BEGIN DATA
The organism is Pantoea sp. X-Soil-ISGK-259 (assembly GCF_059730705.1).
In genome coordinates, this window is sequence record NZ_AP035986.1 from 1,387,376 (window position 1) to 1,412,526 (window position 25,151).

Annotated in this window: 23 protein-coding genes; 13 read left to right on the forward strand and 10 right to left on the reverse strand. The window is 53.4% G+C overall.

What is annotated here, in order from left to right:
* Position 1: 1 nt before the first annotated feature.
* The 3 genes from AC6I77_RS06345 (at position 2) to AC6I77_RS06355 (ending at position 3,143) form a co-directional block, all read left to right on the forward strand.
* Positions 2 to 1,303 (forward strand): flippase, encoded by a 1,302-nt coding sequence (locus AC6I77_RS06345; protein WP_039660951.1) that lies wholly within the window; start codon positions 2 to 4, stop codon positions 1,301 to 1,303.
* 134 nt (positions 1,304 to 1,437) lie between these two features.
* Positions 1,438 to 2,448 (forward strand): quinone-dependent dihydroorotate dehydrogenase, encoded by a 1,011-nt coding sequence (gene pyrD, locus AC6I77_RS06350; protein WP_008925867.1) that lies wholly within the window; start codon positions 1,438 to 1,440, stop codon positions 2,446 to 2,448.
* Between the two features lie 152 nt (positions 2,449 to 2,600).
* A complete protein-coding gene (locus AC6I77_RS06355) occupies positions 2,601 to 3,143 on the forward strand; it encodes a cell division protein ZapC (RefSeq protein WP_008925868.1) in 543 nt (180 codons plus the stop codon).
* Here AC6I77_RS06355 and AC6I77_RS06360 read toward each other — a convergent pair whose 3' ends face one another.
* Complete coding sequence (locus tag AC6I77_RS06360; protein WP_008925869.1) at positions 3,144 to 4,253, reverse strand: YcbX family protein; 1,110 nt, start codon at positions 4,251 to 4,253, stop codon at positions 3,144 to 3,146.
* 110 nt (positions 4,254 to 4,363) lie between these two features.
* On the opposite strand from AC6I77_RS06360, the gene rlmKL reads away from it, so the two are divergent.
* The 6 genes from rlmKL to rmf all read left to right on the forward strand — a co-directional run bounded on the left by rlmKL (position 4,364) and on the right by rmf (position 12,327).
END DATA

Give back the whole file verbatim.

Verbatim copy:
The organism is Pantoea sp. X-Soil-ISGK-259 (assembly GCF_059730705.1).
In genome coordinates, this window is sequence record NZ_AP035986.1 from 1,387,376 (window position 1) to 1,412,526 (window position 25,151).

Annotated in this window: 23 protein-coding genes; 13 read left to right on the forward strand and 10 right to left on the reverse strand. The window is 53.4% G+C overall.

What is annotated here, in order from left to right:
* Position 1: 1 nt before the first annotated feature.
* The 3 genes from AC6I77_RS06345 (at position 2) to AC6I77_RS06355 (ending at position 3,143) form a co-directional block, all read left to right on the forward strand.
* Positions 2 to 1,303 (forward strand): flippase, encoded by a 1,302-nt coding sequence (locus AC6I77_RS06345; protein WP_039660951.1) that lies wholly within the window; start codon positions 2 to 4, stop codon positions 1,301 to 1,303.
* 134 nt (positions 1,304 to 1,437) lie between these two features.
* Positions 1,438 to 2,448 (forward strand): quinone-dependent dihydroorotate dehydrogenase, encoded by a 1,011-nt coding sequence (gene pyrD, locus AC6I77_RS06350; protein WP_008925867.1) that lies wholly within the window; start codon positions 1,438 to 1,440, stop codon positions 2,446 to 2,448.
* Between the two features lie 152 nt (positions 2,449 to 2,600).
* A complete protein-coding gene (locus AC6I77_RS06355) occupies positions 2,601 to 3,143 on the forward strand; it encodes a cell division protein ZapC (RefSeq protein WP_008925868.1) in 543 nt (180 codons plus the stop codon).
* Here AC6I77_RS06355 and AC6I77_RS06360 read toward each other — a convergent pair whose 3' ends face one another.
* Complete coding sequence (locus tag AC6I77_RS06360; protein WP_008925869.1) at positions 3,144 to 4,253, reverse strand: YcbX family protein; 1,110 nt, start codon at positions 4,251 to 4,253, stop codon at positions 3,144 to 3,146.
* 110 nt (positions 4,254 to 4,363) lie between these two features.
* On the opposite strand from AC6I77_RS06360, the gene rlmKL reads away from it, so the two are divergent.
* The 6 genes from rlmKL to rmf all read left to right on the forward strand — a co-directional run bounded on the left by rlmKL (position 4,364) and on the right by rmf (position 12,327).